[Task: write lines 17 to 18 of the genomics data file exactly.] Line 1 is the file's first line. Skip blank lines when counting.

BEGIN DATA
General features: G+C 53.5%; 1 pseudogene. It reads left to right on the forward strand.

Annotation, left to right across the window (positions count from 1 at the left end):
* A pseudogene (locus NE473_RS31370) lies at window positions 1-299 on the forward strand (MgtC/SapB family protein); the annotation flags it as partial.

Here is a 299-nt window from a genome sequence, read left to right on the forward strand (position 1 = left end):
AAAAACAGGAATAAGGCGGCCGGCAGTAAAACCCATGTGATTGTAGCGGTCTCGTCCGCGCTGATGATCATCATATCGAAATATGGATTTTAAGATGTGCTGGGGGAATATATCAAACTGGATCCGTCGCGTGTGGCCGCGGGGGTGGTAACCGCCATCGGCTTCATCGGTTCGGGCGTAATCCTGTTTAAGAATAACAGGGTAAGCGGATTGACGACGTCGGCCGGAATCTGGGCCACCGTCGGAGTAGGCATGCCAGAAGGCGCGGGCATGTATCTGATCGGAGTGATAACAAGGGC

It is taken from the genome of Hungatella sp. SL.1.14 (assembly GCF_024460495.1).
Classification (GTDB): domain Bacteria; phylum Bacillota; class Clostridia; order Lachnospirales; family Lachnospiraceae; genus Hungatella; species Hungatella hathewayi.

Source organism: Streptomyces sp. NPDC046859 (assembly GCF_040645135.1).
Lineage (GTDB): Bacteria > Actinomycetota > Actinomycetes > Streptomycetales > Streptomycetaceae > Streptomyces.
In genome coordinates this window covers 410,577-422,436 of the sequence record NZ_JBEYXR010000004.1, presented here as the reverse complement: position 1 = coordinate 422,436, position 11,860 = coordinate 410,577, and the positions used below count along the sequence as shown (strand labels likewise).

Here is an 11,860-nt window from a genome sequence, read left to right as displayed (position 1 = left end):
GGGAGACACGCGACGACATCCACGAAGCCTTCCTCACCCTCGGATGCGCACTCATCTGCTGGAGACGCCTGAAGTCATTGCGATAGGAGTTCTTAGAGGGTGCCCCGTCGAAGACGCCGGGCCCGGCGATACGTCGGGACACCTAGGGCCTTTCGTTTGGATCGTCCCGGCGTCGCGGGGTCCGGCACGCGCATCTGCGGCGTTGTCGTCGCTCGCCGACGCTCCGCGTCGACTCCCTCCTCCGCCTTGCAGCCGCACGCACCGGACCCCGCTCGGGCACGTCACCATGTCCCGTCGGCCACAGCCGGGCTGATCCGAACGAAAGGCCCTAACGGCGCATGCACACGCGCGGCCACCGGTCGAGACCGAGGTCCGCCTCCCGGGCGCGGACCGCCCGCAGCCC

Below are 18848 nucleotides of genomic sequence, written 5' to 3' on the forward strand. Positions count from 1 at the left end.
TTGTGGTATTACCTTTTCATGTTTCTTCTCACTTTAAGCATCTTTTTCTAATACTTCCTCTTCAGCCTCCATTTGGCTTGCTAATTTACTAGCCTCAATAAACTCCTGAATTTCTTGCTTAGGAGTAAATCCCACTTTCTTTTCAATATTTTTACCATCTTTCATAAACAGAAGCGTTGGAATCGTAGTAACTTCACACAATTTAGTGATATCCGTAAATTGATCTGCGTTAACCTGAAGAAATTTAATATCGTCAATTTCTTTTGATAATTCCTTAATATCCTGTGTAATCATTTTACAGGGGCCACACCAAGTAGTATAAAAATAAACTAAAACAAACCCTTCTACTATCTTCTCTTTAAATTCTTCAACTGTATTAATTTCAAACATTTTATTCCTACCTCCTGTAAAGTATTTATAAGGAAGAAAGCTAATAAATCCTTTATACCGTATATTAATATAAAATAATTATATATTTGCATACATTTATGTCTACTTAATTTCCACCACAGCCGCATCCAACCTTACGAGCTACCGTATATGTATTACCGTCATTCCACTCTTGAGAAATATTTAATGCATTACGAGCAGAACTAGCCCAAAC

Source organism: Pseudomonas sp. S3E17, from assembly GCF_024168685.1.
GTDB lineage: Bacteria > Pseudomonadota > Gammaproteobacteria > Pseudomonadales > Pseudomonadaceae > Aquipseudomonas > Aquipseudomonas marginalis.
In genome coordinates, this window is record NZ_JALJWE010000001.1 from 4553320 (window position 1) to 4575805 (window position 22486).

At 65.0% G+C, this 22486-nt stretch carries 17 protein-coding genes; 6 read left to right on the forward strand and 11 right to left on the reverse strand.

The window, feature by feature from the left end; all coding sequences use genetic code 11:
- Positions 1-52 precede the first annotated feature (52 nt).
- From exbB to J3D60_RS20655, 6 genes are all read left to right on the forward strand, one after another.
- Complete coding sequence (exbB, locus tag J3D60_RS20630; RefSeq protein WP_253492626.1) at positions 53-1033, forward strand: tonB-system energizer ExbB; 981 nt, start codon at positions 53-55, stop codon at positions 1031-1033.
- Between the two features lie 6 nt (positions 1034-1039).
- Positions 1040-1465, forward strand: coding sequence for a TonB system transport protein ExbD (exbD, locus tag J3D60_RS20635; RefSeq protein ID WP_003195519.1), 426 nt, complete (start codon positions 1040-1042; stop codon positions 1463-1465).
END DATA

In genome coordinates, this window is record NZ_JALJWE010000001.1 from 4553320 (window position 1) to 4575805 (window position 22486).

At 65.0% G+C, this 22486-nt stretch carries 17 protein-coding genes; 6 read left to right on the forward strand and 11 right to left on the reverse strand.